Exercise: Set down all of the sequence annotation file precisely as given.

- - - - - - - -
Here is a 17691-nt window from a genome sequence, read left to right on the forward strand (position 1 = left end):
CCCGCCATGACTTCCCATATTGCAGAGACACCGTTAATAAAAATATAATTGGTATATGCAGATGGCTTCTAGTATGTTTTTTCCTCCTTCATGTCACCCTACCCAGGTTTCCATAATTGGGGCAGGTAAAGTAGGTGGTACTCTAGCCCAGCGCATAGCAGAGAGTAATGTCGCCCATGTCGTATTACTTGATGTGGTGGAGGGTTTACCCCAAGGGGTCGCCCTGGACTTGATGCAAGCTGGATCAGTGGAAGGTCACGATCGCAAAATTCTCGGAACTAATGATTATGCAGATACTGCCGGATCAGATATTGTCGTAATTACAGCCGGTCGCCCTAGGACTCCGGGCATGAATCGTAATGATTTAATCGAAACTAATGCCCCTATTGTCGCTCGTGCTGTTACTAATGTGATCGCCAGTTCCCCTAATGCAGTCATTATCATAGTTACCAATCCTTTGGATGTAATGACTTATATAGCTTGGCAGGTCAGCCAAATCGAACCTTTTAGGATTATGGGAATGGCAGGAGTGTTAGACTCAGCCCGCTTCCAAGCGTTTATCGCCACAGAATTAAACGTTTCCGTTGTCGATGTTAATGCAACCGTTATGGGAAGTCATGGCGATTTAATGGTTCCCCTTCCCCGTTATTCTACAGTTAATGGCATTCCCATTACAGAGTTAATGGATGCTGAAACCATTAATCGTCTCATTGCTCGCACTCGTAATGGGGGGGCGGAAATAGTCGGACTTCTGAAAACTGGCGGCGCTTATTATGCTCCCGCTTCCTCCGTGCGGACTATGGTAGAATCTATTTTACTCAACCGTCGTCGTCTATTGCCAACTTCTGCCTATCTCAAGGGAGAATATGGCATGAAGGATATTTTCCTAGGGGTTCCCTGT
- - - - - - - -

Here is a 17691-nt window from a genome sequence, read left to right on the forward strand (position 1 = left end):
CCCGCCATGACTTCCCATATTGCAGAGACACCGTTAATAAAAATATAATTGGTATATGCAGATGGCTTCTAGTATGTTTTTTCCTCCTTCATGTCACCCTACCCAGGTTTCCATAATTGGGGCAGGTAAAGTAGGTGGTACTCTAGCCCAGCGCATAGCAGAGAGTAATGTCGCCCATGTCGTATTACTTGATGTGGTGGAGGGTTTACCCCAAGGGGTCGCCCTGGACTTGATGCAAGCTGGATCAGTGGAAGGTCACGATCGCAAAATTCTCGGAACTAATGATTATGCAGATACTGCCGGATCAGATATTGTCGTAATTACAGCCGGTCGCCCTAGGACTCCGGGCATGAATCGTAATGATTTAATCGAAACTAATGCCCCTATTGTCGCTCGTGCTGTTACTAATGTGATCGCCAGTTCCCCTAATGCAGTCATTATCATAGTTACCAATCCTTTGGATGTAATGACTTATATAGCTTGGCAGGTCAGCCAAATCGAACCTTTTAGGATTATGGGAATGGCAGGAGTGTTAGACTCAGCCCGCTTCCAAGCGTTTATCGCCACAGAATTAAACGTTTCCGTTGTCGATGTTAATGCAACCGTTATGGGAAGTCATGGCGATTTAATGGTTCCCCTTCCCCGTTATTCTACAGTTAATGGCATTCCCATTACAGAGTTAATGGATGCTGAAACCATTAATCGTCTCATTGCTCGCACTCGTAATGGGGGGGCGGAAATAGTCGGACTTCTGAAAACTGGCGGCGCTTATTATGCTCCCGCTTCCTCCGTGCGGACTATGGTAGAATCTATTTTACTCAACCGTCGTCGTCTATTGCCAACTTCTGCCTATCTCAAGGGAGAATATGGCATGAAGGATATTTTCCTAGGGGTTCCCTGT